Most major telecom and wireless players, like AT&T (NYSE: T) and Sprint Nextel (NYSE: S), struggle daily with subscribers leaving their services. Thus, these companies expend great efforts to retain clients. But rural telecom and Motley Fool Income Investor recommendation Citizens Communications (NYSE: CZN) is seeing more impact from the other side of the customer equation -- the difficulty is drawing in new subscribers.

In its first-quarter earnings report, Citizens reported a top line affected by a loss of 43,100 access lines in the quarter. Revenue actually came in slightly ahead of last year, up 2% to $569.2 million. But after backing out two recent acquisitions and a favorable one-time settlement last year, Citizens' core revenue actually declined by 2%, as business in its traditional access services continues to soften.

On the conference call, Citizens' management noted that the depressed economy didn't appear to be causing a higher rate of cancellations for its consumer services. Macroeconomics did, however, seem to affect the rate at which customers were adding new lines to replace those typically lost in any period. Since the company still sees solid results in retaining customers, it's attributing the net loss in access lines to the higher number of homes remaining empty with inactivated lines.

On the corporate side, four major business customers did "cut some cords" for various reasons. In these cases, customers weren't necessarily opting for competitors like Quest (NYSE: Q) or Verizon (NYSE: VZ), but instead moving to alternative platforms like VoIP or downsizing the business. While it's reassuring that customers aren't overly dissatisfied with Citizens' offerings, it is nonetheless lost revenue.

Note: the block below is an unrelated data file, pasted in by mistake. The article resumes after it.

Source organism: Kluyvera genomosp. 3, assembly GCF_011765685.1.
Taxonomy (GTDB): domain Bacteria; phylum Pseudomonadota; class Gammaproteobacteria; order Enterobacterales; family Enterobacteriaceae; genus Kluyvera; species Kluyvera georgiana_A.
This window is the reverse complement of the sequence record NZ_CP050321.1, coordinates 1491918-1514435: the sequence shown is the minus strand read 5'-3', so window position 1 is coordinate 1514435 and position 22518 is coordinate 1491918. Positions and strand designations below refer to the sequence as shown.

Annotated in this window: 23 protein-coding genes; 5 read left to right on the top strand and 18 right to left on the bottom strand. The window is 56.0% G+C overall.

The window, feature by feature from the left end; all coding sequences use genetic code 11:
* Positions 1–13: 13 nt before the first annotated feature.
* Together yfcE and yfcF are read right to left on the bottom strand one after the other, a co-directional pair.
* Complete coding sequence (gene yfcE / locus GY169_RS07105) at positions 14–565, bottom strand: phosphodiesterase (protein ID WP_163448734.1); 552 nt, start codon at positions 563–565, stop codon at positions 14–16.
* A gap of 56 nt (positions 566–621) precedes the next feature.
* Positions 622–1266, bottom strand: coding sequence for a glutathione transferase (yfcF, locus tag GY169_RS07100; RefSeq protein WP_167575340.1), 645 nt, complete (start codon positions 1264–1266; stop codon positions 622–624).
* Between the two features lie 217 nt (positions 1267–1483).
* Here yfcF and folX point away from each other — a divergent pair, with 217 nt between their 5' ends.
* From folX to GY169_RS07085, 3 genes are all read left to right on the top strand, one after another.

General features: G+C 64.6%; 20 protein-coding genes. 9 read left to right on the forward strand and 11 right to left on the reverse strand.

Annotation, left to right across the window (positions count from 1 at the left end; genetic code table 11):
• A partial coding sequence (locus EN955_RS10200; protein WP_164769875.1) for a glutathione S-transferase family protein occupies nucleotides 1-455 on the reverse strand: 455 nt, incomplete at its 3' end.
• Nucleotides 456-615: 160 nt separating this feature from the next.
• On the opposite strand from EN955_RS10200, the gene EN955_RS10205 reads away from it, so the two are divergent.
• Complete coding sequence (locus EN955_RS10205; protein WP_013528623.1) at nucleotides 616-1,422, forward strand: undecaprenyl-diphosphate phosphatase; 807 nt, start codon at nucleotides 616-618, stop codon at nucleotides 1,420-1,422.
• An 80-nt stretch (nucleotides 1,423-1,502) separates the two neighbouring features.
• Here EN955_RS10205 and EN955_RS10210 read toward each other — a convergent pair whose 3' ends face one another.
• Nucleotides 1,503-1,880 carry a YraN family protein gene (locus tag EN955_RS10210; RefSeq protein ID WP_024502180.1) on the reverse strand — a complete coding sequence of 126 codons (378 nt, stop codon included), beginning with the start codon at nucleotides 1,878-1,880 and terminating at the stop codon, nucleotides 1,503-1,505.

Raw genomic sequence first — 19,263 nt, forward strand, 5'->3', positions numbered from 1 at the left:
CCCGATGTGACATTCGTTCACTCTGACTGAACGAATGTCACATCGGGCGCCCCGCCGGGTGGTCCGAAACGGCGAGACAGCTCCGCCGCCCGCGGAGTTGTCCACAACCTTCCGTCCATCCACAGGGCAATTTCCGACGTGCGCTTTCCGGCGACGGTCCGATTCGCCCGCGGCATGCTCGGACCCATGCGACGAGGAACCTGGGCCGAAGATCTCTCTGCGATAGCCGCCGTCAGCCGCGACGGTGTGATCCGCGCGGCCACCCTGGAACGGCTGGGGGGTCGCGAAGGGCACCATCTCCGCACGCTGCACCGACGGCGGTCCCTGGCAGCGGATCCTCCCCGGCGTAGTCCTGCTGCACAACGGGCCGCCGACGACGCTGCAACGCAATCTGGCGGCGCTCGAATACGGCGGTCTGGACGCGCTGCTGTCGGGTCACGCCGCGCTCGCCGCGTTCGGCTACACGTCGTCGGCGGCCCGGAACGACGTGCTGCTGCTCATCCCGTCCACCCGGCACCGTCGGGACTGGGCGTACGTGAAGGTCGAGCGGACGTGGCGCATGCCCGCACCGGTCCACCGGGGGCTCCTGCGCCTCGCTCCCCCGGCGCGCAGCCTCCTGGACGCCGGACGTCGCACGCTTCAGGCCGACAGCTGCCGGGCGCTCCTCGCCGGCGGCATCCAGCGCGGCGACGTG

It's not all bad news, though. Broadband and multiservice deals that combine entertainment offerings such as DISH Network's (Nasdaq: DISH) digital TV with communications are still going a long way to curtail the decline in core phone service revenue. And Citizens is seeing profitable returns from localized outdoor wireless broadband services. Though revenue from this segment is still small, it's encouraging that the company can make money in an area that Earthlink (Nasdaq: ELNK) has soured on after spending millions.

Overall, the negatives in Citizens' earnings are mostly countered by the positive up-selling trends that continue to deliver new revenue from broadband and video services. The tight operations and juicy dividend yield greater than 8% make Citizens an attractive stock that should do even better when the economy bounces back.

More mobile Foolishness:

Citizens Communications is a Motley Fool Income Investor selection, a service that has the average stock pick beating the market by 7 points. To see what other dividend-paying stocks will put cash in your pocket, take a free 30-day trial.

Fool contributor Dave Mock lives next to a few empty homes himself. He owns no shares of companies mentioned here and is the author of The Qualcomm Equation. Sprint Nextel is an Inside Value recommendation. The Fool's disclosure policy still giggles incessantly when blowing bubbles in milk.